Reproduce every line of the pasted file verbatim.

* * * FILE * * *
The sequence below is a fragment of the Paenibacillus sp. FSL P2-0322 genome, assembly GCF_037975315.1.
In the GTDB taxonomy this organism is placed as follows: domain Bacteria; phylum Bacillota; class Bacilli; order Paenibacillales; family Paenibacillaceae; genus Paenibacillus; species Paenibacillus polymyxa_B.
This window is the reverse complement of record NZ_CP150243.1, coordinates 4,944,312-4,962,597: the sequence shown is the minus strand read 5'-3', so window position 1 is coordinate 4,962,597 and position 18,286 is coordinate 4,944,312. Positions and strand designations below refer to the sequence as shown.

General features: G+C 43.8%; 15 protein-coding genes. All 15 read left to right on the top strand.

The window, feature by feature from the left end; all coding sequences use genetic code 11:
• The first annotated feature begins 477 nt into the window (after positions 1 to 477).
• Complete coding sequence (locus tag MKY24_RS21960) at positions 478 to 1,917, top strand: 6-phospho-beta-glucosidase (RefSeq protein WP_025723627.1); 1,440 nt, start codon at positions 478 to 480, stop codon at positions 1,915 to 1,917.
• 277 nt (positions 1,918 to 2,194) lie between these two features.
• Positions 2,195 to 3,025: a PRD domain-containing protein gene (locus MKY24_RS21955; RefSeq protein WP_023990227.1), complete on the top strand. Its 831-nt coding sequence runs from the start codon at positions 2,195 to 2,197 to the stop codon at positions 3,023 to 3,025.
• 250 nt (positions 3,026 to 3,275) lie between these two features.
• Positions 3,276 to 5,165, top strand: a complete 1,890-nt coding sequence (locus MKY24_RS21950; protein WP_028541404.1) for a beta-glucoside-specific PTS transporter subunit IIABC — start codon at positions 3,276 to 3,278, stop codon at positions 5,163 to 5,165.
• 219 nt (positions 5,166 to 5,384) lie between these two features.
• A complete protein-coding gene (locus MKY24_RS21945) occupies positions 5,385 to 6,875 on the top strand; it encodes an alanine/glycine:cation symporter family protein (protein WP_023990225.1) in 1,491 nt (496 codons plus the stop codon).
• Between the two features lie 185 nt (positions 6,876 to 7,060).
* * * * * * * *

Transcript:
The sequence below is a fragment of the Paenibacillus sp. FSL P2-0322 genome, assembly GCF_037975315.1.
In the GTDB taxonomy this organism is placed as follows: domain Bacteria; phylum Bacillota; class Bacilli; order Paenibacillales; family Paenibacillaceae; genus Paenibacillus; species Paenibacillus polymyxa_B.
This window is the reverse complement of record NZ_CP150243.1, coordinates 4,944,312-4,962,597: the sequence shown is the minus strand read 5'-3', so window position 1 is coordinate 4,962,597 and position 18,286 is coordinate 4,944,312. Positions and strand designations below refer to the sequence as shown.

General features: G+C 43.8%; 15 protein-coding genes. All 15 read left to right on the top strand.

The window, feature by feature from the left end; all coding sequences use genetic code 11:
• The first annotated feature begins 477 nt into the window (after positions 1 to 477).
• Complete coding sequence (locus tag MKY24_RS21960) at positions 478 to 1,917, top strand: 6-phospho-beta-glucosidase (RefSeq protein WP_025723627.1); 1,440 nt, start codon at positions 478 to 480, stop codon at positions 1,915 to 1,917.
• 277 nt (positions 1,918 to 2,194) lie between these two features.
• Positions 2,195 to 3,025: a PRD domain-containing protein gene (locus MKY24_RS21955; RefSeq protein WP_023990227.1), complete on the top strand. Its 831-nt coding sequence runs from the start codon at positions 2,195 to 2,197 to the stop codon at positions 3,023 to 3,025.
• 250 nt (positions 3,026 to 3,275) lie between these two features.
• Positions 3,276 to 5,165, top strand: a complete 1,890-nt coding sequence (locus MKY24_RS21950; protein WP_028541404.1) for a beta-glucoside-specific PTS transporter subunit IIABC — start codon at positions 3,276 to 3,278, stop codon at positions 5,163 to 5,165.
• 219 nt (positions 5,166 to 5,384) lie between these two features.
• A complete protein-coding gene (locus MKY24_RS21945) occupies positions 5,385 to 6,875 on the top strand; it encodes an alanine/glycine:cation symporter family protein (protein WP_023990225.1) in 1,491 nt (496 codons plus the stop codon).
• Between the two features lie 185 nt (positions 6,876 to 7,060).